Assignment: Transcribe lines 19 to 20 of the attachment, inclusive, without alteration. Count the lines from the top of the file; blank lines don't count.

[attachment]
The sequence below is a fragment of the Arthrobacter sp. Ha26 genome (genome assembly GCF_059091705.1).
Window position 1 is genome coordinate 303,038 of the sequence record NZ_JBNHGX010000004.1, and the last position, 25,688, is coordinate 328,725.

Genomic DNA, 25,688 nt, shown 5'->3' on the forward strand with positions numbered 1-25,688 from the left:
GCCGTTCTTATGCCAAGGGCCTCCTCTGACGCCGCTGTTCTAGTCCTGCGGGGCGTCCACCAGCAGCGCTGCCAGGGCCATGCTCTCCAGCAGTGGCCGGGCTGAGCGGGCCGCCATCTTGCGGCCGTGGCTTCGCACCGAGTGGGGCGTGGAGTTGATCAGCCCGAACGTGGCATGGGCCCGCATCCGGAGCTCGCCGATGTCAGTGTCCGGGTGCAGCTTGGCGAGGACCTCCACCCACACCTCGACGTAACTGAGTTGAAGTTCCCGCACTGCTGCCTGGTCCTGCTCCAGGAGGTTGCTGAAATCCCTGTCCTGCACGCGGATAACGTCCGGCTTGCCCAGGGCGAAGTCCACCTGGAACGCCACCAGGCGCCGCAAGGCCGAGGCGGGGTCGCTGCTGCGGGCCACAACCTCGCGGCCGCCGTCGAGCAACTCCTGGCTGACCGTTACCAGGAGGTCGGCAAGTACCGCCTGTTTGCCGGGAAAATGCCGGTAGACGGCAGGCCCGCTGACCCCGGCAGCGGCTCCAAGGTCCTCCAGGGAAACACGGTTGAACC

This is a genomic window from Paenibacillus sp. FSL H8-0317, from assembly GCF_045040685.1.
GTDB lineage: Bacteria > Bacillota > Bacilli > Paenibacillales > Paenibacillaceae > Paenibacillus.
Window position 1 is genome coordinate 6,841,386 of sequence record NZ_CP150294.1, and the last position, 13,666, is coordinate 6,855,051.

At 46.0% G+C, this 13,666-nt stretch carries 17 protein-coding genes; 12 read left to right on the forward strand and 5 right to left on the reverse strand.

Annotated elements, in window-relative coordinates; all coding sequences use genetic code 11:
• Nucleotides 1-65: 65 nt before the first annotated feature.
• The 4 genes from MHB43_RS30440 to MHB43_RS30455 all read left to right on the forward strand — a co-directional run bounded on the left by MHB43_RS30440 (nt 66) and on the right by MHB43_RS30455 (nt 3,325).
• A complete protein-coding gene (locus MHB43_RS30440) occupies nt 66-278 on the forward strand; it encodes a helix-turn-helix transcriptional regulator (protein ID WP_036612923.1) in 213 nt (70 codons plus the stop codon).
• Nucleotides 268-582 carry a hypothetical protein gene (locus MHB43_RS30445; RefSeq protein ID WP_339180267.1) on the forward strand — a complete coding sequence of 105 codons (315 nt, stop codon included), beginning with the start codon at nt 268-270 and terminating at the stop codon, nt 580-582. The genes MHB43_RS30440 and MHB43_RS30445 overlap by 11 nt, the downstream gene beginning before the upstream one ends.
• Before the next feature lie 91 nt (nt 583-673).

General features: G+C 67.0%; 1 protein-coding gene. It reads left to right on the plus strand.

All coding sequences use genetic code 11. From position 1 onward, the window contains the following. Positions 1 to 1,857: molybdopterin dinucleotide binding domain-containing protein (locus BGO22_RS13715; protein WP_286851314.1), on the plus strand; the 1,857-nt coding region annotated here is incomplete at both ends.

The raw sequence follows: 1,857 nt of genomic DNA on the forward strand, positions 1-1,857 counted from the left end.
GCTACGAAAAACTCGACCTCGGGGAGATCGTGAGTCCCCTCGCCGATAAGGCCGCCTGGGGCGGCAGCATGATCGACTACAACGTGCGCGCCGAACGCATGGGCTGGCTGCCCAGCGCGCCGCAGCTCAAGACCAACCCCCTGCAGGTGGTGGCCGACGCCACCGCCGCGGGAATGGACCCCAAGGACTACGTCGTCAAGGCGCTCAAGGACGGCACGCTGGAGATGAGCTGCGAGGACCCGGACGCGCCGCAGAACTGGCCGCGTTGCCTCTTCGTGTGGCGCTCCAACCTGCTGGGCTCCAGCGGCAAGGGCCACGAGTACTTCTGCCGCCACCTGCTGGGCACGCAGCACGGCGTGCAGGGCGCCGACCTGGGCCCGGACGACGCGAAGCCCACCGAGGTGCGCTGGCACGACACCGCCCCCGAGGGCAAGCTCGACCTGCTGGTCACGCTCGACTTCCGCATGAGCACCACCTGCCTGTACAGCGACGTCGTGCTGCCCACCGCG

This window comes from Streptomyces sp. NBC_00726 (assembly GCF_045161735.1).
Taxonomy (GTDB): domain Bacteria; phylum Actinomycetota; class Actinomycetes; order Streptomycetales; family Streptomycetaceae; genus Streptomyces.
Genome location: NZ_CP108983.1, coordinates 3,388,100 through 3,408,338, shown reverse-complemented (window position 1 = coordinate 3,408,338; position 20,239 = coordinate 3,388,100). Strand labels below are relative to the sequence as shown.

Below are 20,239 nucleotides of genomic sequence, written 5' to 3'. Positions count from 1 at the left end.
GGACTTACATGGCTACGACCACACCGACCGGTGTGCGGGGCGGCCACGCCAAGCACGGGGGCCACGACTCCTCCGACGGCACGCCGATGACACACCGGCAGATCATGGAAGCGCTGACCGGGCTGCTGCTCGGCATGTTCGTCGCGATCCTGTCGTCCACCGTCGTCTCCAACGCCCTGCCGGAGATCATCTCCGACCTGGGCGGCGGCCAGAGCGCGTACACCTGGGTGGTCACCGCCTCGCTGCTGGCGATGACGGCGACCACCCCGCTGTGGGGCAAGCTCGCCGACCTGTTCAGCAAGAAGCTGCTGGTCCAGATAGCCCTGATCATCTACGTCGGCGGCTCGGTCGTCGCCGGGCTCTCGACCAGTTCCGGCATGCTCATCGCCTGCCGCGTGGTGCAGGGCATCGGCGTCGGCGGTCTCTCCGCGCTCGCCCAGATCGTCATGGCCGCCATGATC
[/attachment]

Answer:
This window comes from Streptomyces sp. NBC_00726 (assembly GCF_045161735.1).
Taxonomy (GTDB): domain Bacteria; phylum Actinomycetota; class Actinomycetes; order Streptomycetales; family Streptomycetaceae; genus Streptomyces.